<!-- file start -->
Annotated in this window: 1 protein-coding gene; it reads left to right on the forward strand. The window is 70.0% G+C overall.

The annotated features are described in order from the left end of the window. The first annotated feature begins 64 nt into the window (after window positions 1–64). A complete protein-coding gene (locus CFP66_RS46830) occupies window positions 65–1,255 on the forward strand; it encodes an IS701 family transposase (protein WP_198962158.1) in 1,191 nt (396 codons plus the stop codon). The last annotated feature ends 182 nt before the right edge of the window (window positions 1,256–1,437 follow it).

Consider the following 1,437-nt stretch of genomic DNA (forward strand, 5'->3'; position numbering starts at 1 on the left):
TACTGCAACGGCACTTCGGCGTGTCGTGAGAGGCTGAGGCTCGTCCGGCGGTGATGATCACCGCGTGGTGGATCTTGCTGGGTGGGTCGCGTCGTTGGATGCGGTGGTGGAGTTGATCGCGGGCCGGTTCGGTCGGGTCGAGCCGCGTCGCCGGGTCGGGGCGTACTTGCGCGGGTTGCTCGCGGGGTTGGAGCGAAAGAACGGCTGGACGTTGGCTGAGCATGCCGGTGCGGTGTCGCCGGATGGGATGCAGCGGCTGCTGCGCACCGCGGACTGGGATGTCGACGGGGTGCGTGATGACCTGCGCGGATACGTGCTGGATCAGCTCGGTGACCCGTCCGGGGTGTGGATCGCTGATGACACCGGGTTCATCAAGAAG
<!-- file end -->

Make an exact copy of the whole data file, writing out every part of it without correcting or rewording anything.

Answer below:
Annotated in this window: 1 protein-coding gene; it reads left to right on the forward strand. The window is 70.0% G+C overall.

The annotated features are described in order from the left end of the window. The first annotated feature begins 64 nt into the window (after window positions 1–64). A complete protein-coding gene (locus CFP66_RS46830) occupies window positions 65–1,255 on the forward strand; it encodes an IS701 family transposase (protein WP_198962158.1) in 1,191 nt (396 codons plus the stop codon). The last annotated feature ends 182 nt before the right edge of the window (window positions 1,256–1,437 follow it).

Consider the following 1,437-nt stretch of genomic DNA (forward strand, 5'->3'; position numbering starts at 1 on the left):
TACTGCAACGGCACTTCGGCGTGTCGTGAGAGGCTGAGGCTCGTCCGGCGGTGATGATCACCGCGTGGTGGATCTTGCTGGGTGGGTCGCGTCGTTGGATGCGGTGGTGGAGTTGATCGCGGGCCGGTTCGGTCGGGTCGAGCCGCGTCGCCGGGTCGGGGCGTACTTGCGCGGGTTGCTCGCGGGGTTGGAGCGAAAGAACGGCTGGACGTTGGCTGAGCATGCCGGTGCGGTGTCGCCGGATGGGATGCAGCGGCTGCTGCGCACCGCGGACTGGGATGTCGACGGGGTGCGTGATGACCTGCGCGGATACGTGCTGGATCAGCTCGGTGACCCGTCCGGGGTGTGGATCGCTGATGACACCGGGTTCATCAAGAAG